QSpace at Queen's University >
Graduate Theses, Dissertations and Projects >
Queen's Graduate Theses and Dissertations >
Please use this identifier to cite or link to this item:
|Title: ||The use of Palliatiave Radiotherapy for bone and brain metastases in Ontario|
|Authors: ||SUTTON, DANIEL|
|Keywords: ||Palliative Radiotherapy|
Health Services Research
|Issue Date: ||2009|
|Series/Report no.: ||Canadian theses|
Background: Palliative radiotherapy (PRT) plays an important role in the management of patients with bone and brain metastases; however, little is known about the use of this treatment in Ontario.
Objectives: The objectives of this thesis were to a)identify health system-related and patient-related factors associated with the use of PRT for bone and brain metastases , and b) describe temporal trends in the use of PRT for bone and brain metastases.
Methods: The Ontario Cancer Registry was used to identify patients who died of cancer between the years 1984 and 2004. Temporal trends in the use of PRT were described by year and disease site, using the Cochran-Armitage test for trend. A multivariate logistic regression was conducted to describe the relationship between health system-related and patient-related factors, and the use of PRT, while controlling for disease-related factors.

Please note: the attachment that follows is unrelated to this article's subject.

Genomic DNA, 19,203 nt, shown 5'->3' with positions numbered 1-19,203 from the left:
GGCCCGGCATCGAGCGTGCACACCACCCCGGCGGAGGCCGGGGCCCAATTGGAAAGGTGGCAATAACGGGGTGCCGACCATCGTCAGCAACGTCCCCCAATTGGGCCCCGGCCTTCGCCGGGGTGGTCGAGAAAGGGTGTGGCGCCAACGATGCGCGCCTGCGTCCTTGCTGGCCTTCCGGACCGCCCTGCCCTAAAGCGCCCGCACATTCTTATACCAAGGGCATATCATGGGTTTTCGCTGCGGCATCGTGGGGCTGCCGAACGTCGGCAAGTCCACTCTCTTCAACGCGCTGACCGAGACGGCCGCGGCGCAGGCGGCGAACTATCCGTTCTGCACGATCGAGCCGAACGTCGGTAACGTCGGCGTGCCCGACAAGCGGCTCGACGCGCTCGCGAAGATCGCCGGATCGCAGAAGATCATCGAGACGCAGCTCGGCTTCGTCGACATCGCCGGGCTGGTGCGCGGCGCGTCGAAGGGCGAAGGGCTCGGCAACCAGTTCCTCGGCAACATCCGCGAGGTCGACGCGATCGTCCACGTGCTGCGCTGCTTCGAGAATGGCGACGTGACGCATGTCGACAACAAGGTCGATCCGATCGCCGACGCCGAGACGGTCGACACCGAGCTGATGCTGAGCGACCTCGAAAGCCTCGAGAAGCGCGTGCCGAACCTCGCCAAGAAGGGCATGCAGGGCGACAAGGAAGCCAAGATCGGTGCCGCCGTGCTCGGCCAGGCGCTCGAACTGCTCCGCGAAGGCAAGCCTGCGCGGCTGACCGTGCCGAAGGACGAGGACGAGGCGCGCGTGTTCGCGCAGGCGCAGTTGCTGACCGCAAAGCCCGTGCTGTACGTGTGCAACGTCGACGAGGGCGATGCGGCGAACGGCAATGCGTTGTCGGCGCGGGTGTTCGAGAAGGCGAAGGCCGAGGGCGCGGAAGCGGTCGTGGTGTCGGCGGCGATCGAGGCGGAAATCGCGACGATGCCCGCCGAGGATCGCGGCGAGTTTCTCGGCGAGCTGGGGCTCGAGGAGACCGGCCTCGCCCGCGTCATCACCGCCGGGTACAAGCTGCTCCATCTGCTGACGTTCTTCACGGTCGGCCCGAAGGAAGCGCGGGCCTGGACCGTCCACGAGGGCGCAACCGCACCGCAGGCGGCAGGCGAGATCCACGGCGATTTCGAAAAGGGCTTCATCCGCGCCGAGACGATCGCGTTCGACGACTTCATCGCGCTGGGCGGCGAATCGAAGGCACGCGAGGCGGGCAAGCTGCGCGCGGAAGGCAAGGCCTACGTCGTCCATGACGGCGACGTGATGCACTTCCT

Results: Overall, 10.0% and 4.1% of patients dying of cancer received at least one course of PRT within the last two years of life for bone metastases and brain metastases, respectively. The use of PRT for bone metastases significantly decreased from 10.4% to 9.5% (p<0.0001), while the use of PRT for brain metastases more than doubled from 2.2 to 5.1% during the same period (p<0.0001). In the multivariate analysis, age was negatively associated with the use of PRT in both cases. Patients residing in the richest communities were more likely to receive treatment. A farther distance to the nearest cancer was negatively associated with the use of PRT. The level of radiotherapy (RT) services at the diagnosing hospital was positively associated with the use of PRT for bone metastases. Prevailing waiting time did not significantly influence the use of PRT in either case.
Conclusions: Over the course of the study period, the use of PRT for bone metastases decreased, while the use of PRT for brain metastases increased. Access to PRT for both bone and brain metastases was influenced by factors unrelated to need.|
|Description: ||Thesis (Master, Community Health & Epidemiology) -- Queen's University, 2009-09-24 23:02:05.662|
|Appears in Collections:||Queen's Graduate Theses and Dissertations|
Department of Public Health Sciences Graduate Theses
Items in QSpace are protected by copyright, with all rights reserved, unless otherwise indicated.